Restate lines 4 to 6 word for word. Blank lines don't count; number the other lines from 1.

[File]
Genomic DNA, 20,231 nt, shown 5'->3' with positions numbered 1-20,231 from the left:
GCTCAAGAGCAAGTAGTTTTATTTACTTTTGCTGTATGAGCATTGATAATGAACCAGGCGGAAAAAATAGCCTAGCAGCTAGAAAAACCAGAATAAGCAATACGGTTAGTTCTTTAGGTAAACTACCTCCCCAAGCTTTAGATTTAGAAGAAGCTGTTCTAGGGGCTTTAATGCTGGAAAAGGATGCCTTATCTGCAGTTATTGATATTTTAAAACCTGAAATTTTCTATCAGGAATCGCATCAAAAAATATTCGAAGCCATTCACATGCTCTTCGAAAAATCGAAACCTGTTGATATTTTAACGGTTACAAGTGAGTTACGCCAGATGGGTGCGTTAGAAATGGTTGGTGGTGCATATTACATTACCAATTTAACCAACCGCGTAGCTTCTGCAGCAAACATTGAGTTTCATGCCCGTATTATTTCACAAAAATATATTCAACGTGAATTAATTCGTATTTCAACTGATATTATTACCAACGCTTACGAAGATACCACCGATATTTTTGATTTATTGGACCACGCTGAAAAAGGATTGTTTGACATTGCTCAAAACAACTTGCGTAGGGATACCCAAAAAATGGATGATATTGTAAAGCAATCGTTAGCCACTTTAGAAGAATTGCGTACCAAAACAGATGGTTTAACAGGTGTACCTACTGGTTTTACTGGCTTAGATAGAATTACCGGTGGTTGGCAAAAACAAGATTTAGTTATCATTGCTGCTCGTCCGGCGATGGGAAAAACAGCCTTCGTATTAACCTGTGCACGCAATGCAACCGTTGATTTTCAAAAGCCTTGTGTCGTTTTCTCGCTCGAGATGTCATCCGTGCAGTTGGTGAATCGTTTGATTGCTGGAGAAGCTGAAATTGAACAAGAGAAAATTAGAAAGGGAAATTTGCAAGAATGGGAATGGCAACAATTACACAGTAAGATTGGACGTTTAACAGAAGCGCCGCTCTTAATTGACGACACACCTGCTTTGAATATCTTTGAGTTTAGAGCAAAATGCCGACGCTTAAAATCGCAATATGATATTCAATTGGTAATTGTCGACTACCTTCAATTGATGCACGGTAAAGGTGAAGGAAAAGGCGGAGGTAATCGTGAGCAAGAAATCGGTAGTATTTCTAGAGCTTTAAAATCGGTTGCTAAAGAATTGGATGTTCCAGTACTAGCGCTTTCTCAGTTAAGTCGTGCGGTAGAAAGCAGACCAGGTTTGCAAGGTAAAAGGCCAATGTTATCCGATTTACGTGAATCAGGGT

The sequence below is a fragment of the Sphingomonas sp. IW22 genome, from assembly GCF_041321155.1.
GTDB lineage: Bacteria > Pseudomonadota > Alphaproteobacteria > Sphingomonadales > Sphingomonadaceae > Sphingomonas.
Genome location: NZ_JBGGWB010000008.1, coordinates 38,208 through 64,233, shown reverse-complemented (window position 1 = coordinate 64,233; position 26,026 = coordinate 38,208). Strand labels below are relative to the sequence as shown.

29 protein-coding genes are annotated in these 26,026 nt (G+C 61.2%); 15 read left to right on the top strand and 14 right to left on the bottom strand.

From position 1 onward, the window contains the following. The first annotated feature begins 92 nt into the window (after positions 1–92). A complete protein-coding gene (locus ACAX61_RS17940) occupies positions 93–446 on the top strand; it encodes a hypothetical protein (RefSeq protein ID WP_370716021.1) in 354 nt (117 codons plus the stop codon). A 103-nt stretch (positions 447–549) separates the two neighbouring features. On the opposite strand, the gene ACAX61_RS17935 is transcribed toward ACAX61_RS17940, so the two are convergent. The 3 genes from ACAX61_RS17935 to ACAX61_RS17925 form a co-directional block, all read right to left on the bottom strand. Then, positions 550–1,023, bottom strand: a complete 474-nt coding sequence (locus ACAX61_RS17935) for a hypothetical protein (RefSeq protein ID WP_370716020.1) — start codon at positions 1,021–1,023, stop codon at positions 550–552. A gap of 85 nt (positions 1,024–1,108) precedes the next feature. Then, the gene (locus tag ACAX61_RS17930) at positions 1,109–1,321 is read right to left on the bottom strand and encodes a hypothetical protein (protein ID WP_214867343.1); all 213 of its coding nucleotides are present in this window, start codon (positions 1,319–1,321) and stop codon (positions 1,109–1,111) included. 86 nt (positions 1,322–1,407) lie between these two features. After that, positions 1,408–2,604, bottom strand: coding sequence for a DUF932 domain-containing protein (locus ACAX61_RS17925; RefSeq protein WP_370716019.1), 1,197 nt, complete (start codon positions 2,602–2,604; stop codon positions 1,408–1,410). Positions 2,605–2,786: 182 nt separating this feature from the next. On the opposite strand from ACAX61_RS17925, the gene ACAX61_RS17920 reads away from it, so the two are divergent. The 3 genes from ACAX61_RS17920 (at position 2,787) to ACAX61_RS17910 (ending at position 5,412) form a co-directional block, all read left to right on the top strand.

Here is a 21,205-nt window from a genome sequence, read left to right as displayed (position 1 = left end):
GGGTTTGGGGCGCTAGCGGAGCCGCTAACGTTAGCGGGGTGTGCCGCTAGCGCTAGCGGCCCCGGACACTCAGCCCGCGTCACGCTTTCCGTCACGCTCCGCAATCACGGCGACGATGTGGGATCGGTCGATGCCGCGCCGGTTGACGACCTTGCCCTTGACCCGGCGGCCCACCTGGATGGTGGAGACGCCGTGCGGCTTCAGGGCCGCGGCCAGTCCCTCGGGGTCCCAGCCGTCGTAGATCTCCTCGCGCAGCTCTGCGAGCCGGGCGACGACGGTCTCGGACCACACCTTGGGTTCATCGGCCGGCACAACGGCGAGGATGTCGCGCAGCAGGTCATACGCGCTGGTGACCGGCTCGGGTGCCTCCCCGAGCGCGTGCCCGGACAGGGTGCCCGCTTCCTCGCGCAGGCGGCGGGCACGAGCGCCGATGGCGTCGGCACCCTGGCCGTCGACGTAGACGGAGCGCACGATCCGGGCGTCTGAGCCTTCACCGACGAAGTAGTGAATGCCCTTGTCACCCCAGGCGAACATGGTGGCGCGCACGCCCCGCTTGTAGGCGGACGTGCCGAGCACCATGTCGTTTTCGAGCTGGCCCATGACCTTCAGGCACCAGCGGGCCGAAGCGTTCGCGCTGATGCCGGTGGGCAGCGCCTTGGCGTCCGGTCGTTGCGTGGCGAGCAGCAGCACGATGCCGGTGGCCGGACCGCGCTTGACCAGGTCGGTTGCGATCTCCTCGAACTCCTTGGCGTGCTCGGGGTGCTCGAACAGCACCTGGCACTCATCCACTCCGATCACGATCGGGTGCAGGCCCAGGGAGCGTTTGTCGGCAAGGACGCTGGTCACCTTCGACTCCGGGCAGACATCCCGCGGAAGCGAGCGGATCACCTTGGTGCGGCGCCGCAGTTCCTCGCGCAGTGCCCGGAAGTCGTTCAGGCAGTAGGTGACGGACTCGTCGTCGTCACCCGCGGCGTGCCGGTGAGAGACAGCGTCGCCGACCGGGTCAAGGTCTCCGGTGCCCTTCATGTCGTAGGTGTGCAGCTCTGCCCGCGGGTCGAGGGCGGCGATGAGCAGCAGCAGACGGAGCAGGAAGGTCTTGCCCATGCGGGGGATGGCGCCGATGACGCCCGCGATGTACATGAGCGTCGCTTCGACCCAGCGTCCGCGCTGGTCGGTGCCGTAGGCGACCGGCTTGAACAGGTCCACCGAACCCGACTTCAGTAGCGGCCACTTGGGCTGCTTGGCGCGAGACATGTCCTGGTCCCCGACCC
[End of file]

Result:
GTDB lineage: Bacteria > Pseudomonadota > Alphaproteobacteria > Sphingomonadales > Sphingomonadaceae > Sphingomonas.
Genome location: NZ_JBGGWB010000008.1, coordinates 38,208 through 64,233, shown reverse-complemented (window position 1 = coordinate 64,233; position 26,026 = coordinate 38,208). Strand labels below are relative to the sequence as shown.

29 protein-coding genes are annotated in these 26,026 nt (G+C 61.2%); 15 read left to right on the top strand and 14 right to left on the bottom strand.